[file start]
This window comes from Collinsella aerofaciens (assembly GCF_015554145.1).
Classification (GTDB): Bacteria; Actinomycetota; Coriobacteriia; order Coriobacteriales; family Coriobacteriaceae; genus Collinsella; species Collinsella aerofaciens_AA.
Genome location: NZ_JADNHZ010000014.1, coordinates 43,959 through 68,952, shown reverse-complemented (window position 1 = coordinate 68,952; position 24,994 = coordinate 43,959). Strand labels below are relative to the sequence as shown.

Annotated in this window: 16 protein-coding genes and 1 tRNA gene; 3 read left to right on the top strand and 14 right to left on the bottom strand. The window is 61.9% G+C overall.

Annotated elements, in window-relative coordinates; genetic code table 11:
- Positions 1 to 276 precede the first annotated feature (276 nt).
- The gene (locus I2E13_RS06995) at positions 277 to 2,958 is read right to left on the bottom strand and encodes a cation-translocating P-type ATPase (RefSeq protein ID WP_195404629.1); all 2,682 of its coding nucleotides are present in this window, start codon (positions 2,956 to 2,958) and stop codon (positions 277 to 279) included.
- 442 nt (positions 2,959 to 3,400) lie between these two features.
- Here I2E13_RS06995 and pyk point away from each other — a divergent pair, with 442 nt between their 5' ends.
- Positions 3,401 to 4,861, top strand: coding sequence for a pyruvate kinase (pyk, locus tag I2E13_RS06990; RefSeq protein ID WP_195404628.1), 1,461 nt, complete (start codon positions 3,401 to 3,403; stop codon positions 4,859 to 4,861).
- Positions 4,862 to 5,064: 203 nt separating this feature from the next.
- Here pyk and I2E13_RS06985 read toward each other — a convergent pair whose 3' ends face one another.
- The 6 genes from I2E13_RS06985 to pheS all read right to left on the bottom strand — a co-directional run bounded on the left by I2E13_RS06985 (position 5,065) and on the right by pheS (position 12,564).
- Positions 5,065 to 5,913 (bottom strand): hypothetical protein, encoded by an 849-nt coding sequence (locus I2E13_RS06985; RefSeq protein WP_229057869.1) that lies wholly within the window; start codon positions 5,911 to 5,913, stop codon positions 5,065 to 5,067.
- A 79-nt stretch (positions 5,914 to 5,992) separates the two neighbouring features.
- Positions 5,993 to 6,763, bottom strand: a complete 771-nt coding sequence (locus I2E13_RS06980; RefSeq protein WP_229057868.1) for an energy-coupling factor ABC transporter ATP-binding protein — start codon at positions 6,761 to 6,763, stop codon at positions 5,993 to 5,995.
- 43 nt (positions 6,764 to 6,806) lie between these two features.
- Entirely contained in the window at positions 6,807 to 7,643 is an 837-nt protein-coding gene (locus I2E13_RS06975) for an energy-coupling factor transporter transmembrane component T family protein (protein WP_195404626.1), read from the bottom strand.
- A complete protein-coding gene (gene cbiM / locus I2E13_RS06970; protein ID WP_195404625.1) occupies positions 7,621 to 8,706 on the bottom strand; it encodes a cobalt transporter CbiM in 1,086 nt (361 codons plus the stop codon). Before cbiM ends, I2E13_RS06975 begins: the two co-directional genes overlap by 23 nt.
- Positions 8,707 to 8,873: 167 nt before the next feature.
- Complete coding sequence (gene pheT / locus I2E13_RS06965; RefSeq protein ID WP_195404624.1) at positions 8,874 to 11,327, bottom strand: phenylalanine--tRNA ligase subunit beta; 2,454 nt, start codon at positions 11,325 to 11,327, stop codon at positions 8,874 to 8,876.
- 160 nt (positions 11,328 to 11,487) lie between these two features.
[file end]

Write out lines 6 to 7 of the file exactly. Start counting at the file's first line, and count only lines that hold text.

- Positions 1 to 276 precede the first annotated feature (276 nt).
- The gene (locus I2E13_RS06995) at positions 277 to 2,958 is read right to left on the bottom strand and encodes a cation-translocating P-type ATPase (RefSeq protein ID WP_195404629.1); all 2,682 of its coding nucleotides are present in this window, start codon (positions 2,956 to 2,958) and stop codon (positions 277 to 279) included.